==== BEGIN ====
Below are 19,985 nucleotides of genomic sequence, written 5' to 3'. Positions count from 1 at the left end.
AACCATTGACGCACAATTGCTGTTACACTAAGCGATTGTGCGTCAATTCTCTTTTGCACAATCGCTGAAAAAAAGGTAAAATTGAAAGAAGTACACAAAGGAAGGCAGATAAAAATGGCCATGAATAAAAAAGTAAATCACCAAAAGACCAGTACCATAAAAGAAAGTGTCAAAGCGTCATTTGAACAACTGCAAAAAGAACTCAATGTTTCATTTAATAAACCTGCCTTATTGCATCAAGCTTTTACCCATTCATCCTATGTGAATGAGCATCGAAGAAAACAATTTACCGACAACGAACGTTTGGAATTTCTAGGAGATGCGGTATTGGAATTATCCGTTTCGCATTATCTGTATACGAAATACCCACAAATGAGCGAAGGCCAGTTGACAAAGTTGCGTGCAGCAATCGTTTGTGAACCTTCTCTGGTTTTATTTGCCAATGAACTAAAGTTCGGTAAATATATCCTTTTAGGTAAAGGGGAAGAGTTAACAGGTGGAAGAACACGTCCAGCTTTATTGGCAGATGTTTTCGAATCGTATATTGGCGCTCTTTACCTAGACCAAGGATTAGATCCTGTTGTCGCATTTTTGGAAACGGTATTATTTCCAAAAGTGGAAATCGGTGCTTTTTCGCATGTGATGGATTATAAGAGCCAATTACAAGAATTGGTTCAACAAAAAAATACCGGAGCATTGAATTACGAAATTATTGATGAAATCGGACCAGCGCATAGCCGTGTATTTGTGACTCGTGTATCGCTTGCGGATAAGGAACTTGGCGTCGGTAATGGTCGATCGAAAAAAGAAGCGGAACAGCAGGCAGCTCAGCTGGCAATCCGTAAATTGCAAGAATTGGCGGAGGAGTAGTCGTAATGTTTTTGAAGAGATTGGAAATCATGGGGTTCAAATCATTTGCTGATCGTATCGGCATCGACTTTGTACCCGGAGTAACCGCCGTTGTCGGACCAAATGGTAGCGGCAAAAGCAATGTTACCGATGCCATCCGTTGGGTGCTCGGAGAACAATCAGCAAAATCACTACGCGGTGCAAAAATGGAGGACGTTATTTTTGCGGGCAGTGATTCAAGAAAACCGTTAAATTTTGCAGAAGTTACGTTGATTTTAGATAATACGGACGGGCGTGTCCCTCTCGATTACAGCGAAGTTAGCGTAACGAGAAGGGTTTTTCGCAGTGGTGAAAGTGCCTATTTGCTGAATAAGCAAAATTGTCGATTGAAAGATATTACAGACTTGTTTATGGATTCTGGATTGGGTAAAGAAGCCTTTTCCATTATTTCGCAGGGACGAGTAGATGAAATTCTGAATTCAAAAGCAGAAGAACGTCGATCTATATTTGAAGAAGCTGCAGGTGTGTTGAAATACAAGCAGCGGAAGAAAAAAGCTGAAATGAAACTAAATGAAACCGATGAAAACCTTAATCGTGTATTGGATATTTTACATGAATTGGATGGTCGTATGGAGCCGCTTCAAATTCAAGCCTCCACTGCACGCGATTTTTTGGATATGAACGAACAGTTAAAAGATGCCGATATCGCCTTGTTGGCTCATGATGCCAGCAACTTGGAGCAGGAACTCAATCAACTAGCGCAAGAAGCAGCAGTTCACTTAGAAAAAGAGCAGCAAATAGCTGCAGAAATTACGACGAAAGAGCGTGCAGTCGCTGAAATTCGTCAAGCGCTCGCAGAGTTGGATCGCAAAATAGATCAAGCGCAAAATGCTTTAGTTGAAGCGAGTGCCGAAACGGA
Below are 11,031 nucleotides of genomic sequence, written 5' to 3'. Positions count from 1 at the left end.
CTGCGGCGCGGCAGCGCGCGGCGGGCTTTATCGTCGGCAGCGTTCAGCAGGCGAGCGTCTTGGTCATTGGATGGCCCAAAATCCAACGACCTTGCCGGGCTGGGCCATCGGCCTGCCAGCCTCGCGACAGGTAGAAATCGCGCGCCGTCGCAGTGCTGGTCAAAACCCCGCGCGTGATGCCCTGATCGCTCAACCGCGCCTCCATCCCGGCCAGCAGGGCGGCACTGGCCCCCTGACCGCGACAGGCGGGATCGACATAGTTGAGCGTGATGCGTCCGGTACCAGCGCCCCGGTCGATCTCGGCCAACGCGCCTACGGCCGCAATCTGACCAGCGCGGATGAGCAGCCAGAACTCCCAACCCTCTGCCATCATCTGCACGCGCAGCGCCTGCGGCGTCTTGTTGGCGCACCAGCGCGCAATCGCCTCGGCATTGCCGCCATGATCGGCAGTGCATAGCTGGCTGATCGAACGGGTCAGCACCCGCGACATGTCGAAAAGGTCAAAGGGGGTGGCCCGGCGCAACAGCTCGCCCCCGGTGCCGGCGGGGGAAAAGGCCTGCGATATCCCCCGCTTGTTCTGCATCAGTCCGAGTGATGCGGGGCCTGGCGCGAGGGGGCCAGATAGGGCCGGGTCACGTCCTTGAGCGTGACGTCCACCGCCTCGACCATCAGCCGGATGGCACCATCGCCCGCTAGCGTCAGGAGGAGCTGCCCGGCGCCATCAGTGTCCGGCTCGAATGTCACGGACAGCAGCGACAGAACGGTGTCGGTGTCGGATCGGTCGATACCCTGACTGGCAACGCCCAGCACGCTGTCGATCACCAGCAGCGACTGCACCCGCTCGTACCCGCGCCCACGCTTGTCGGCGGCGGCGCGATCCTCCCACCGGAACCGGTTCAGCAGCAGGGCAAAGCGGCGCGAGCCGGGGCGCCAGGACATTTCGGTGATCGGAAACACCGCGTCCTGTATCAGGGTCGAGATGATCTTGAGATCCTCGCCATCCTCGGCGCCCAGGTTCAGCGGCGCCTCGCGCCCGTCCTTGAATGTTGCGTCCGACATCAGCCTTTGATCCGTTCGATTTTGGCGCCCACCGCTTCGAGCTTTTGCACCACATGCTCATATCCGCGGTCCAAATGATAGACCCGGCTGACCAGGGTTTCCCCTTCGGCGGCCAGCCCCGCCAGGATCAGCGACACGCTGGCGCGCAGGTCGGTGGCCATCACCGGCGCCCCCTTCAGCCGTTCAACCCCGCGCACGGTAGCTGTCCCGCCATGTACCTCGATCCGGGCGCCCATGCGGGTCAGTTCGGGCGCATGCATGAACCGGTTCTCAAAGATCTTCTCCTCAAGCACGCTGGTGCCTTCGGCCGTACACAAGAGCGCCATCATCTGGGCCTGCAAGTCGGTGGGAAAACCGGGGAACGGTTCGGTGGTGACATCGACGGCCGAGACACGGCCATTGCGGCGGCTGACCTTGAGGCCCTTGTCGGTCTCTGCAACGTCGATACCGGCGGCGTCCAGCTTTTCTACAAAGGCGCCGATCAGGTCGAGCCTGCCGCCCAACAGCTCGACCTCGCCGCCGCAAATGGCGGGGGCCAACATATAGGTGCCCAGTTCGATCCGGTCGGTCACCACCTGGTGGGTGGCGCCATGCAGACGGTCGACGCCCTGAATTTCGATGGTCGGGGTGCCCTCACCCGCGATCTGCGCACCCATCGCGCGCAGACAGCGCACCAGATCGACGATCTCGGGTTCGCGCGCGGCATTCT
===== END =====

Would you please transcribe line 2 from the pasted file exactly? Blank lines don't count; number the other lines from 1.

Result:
AACCATTGACGCACAATTGCTGTTACACTAAGCGATTGTGCGTCAATTCTCTTTTGCACAATCGCTGAAAAAAAGGTAAAATTGAAAGAAGTACACAAAGGAAGGCAGATAAAAATGGCCATGAATAAAAAAGTAAATCACCAAAAGACCAGTACCATAAAAGAAAGTGTCAAAGCGTCATTTGAACAACTGCAAAAAGAACTCAATGTTTCATTTAATAAACCTGCCTTATTGCATCAAGCTTTTACCCATTCATCCTATGTGAATGAGCATCGAAGAAAACAATTTACCGACAACGAACGTTTGGAATTTCTAGGAGATGCGGTATTGGAATTATCCGTTTCGCATTATCTGTATACGAAATACCCACAAATGAGCGAAGGCCAGTTGACAAAGTTGCGTGCAGCAATCGTTTGTGAACCTTCTCTGGTTTTATTTGCCAATGAACTAAAGTTCGGTAAATATATCCTTTTAGGTAAAGGGGAAGAGTTAACAGGTGGAAGAACACGTCCAGCTTTATTGGCAGATGTTTTCGAATCGTATATTGGCGCTCTTTACCTAGACCAAGGATTAGATCCTGTTGTCGCATTTTTGGAAACGGTATTATTTCCAAAAGTGGAAATCGGTGCTTTTTCGCATGTGATGGATTATAAGAGCCAATTACAAGAATTGGTTCAACAAAAAAATACCGGAGCATTGAATTACGAAATTATTGATGAAATCGGACCAGCGCATAGCCGTGTATTTGTGACTCGTGTATCGCTTGCGGATAAGGAACTTGGCGTCGGTAATGGTCGATCGAAAAAAGAAGCGGAACAGCAGGCAGCTCAGCTGGCAATCCGTAAATTGCAAGAATTGGCGGAGGAGTAGTCGTAATGTTTTTGAAGAGATTGGAAATCATGGGGTTCAAATCATTTGCTGATCGTATCGGCATCGACTTTGTACCCGGAGTAACCGCCGTTGTCGGACCAAATGGTAGCGGCAAAAGCAATGTTACCGATGCCATCCGTTGGGTGCTCGGAGAACAATCAGCAAAATCACTACGCGGTGCAAAAATGGAGGACGTTATTTTTGCGGGCAGTGATTCAAGAAAACCGTTAAATTTTGCAGAAGTTACGTTGATTTTAGATAATACGGACGGGCGTGTCCCTCTCGATTACAGCGAAGTTAGCGTAACGAGAAGGGTTTTTCGCAGTGGTGAAAGTGCCTATTTGCTGAATAAGCAAAATTGTCGATTGAAAGATATTACAGACTTGTTTATGGATTCTGGATTGGGTAAAGAAGCCTTTTCCATTATTTCGCAGGGACGAGTAGATGAAATTCTGAATTCAAAAGCAGAAGAACGTCGATCTATATTTGAAGAAGCTGCAGGTGTGTTGAAATACAAGCAGCGGAAGAAAAAAGCTGAAATGAAACTAAATGAAACCGATGAAAACCTTAATCGTGTATTGGATATTTTACATGAATTGGATGGTCGTATGGAGCCGCTTCAAATTCAAGCCTCCACTGCACGCGATTTTTTGGATATGAACGAACAGTTAAAAGATGCCGATATCGCCTTGTTGGCTCATGATGCCAGCAACTTGGAGCAGGAACTCAATCAACTAGCGCAAGAAGCAGCAGTTCACTTAGAAAAAGAGCAGCAAATAGCTGCAGAAATTACGACGAAAGAGCGTGCAGTCGCTGAAATTCGTCAAGCGCTCGCAGAGTTGGATCGCAAAATAGATCAAGCGCAAAATGCTTTAGTTGAAGCGAGTGCCGAAACGGA